A few years ago when rummaging through old papers, I found a yellowed clipping from the Oregonian newspaper written by James Flanagan and titled, “Grassroots lobbyists plead case for wilderness areas.” The article began (and note this is my given name of Deborah): “An exuberant smile lights Deborah W. Richie’s freckled face every time she talks about Eastern Oregon wilderness areas. Lately, the 25-year-old forestry biologist has been doing a lot of talking about pristine areas in the Malheur, Wallowa, and Whitman national forests while making the rounds of congressional offices in Washington, D.C.”

I’ve aged a lot since then, but I think I still have an exuberant smile whenever I talk about wildlands. I am honored to have joined my fellow young(!) environmentalists in a pivotal time of making a difference. The Oregon Wilderness Act of 1984 was a triumph, even if smaller than we’d hoped for. I remember the joy of celebrating at Table Rock Lookout by the new Monument Rock Wilderness, as I also jotted notes for the lengthy article I would write for the Blue Mountain Eagle newspaper (out of John Day, Oregon).

The Act added 861,500 acres of Wilderness, including the ancient forests of Drift Creek, Middle Santiam, Waldo Lake, Rock Creek, Salmon-Huckleberry, Cummins Creek, Bridge Creek, Black Canyon, Badger Creek, Bull-of-the-Woods, Boulder Creek, Mill Creek, Grassy Knob, Monument Rock, North Fork John Day, North Fork Umatilla, and Rogue-Umpqua Divide Wildernesses. (Read more on Andy Kerr’s blog about the wilderness champion Oregon Congressman Jim Weaver (1927-2020).

Monument Rock Wilderness dedication 1984 (at Table Rock Lookout). I was a reporter then for the Blue Mountain Eagle.–scribbling notes with mittened hands. (Photo courtesy Bill Fleischmann).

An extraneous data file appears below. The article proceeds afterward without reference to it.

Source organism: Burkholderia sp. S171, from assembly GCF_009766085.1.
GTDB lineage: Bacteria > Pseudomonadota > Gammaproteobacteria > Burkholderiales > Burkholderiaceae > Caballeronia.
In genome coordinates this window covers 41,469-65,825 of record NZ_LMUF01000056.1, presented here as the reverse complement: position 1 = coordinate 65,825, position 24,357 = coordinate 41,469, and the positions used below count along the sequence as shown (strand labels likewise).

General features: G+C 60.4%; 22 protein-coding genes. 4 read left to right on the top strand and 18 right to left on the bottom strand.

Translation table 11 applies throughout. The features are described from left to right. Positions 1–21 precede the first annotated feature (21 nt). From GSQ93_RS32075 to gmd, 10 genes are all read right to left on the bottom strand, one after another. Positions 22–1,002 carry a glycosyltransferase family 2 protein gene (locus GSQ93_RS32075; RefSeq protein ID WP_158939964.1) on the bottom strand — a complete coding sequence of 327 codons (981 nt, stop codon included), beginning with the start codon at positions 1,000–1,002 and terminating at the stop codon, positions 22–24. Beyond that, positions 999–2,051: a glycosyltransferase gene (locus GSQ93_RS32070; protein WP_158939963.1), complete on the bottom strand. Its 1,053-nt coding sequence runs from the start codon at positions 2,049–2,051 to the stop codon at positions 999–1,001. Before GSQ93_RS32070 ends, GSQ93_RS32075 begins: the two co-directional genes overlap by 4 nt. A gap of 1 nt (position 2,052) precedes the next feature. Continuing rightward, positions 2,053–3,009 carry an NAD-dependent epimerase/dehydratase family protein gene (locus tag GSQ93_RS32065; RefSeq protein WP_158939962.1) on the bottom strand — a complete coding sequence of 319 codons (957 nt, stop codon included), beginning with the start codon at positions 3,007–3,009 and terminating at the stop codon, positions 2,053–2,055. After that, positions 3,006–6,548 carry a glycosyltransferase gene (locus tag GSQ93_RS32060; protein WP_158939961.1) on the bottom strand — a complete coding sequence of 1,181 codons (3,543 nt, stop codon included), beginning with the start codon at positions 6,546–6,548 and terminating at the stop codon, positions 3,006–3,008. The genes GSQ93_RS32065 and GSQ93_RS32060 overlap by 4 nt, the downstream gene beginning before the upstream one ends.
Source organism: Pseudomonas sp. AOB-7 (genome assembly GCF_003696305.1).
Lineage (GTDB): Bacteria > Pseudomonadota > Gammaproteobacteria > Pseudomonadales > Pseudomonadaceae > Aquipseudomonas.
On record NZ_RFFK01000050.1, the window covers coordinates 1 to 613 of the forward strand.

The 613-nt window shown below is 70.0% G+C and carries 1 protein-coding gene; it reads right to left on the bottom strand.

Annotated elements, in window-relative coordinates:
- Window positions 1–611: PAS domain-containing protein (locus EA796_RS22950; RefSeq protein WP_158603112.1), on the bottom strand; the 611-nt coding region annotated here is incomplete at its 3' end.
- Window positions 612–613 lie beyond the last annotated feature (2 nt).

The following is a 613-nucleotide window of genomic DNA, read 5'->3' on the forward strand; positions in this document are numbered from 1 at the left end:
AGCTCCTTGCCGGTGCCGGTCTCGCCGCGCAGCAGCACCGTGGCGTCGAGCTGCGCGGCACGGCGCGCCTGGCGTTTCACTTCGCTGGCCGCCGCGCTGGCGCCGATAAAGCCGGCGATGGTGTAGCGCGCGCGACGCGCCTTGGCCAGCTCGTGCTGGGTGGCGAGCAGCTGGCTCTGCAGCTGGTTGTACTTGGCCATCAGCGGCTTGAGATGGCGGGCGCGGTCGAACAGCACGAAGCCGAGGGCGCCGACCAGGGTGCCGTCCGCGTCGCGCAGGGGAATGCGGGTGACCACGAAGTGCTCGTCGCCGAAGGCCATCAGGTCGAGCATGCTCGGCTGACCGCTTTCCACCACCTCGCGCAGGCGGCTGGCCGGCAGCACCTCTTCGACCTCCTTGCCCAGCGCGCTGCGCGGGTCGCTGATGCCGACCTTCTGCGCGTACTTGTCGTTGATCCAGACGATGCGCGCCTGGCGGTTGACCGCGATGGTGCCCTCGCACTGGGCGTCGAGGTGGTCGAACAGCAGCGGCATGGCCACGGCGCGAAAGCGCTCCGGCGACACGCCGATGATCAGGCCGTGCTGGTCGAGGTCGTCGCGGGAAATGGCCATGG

Now, thirty-eight years later, can we save more wilderness with a big W in a time of deep political divide? I say yes. Be bold. Be passionate. Help President Biden achieve his promise of protecting 30 percent of lands and waters by 2030 and protecting old-growth forests (both are in danger of being watered down). Be creative with legislation that, for example, combines Wilderness with protecting big trees that are capturing and storing the most carbon in a forest. Join the Climate Forest campaign. Enlist the many people who love wildlife and wildlands to act. Support grassroots groups that are keeping our wildlands wild (like Greater Hells Canyon Council and Oregon Wild).

Take inspiration from youth leaders via the Sunrise Movement, Earth Uprising, Fridays For Future, and others. Acknowledge tribal sovereignty and support indigenous-led conservation. Advocate and vote for climate, environmental, and social justice champions.

I could keep going, but I will pause the action list with a key component: the need to reform our elections and a winner-take-all system that has become minority rule to the detriment of women’s rights and the very planet that sustains all life. See FairVote and RepresentWomen.

Phew! That’s a lot to take in….I think I’ll step outside in our mini-wilds of our pollinator garden for a breather and to remind myself of what’s at stake…like the young white-headed woodpecker that flew in from a pine and the two rufous hummingbirds zinging through the columbines in a feisty chase. Coming back to my desk, I am swept up by their beauty as I renew my promise to defend this Earth, to be among the “Keepers of the Door” as Brock Evans described:

“I see this door in my mind. On one side of it is now, the present, with all of its strife and anger, noise, bulldozers, and yet music and loving too. That is where we are: in now, the present.

On the other side of my door is the future.

We do not know what that future holds for us or for the things we love. We only know that it might be a better, more benign, world than this turbulent now.

So the answer to, “What must be done?” is simple. Our job, as Keepers of the Door, is to shove every acre and every species through that door. To pass them on into that future time, where they will have another chance to survive. To rescue them from the now.” – Brock Evans


Note: If you are looking for summer reading while shading up on a hot day, check out this Cool Green Summer Book Review (and yes–my book Halcyon Journey is one of them).

Below–a few more photos of Wilderness signs… please share yours in the comments!

Rufous Hummingbird among native columbines outside our door!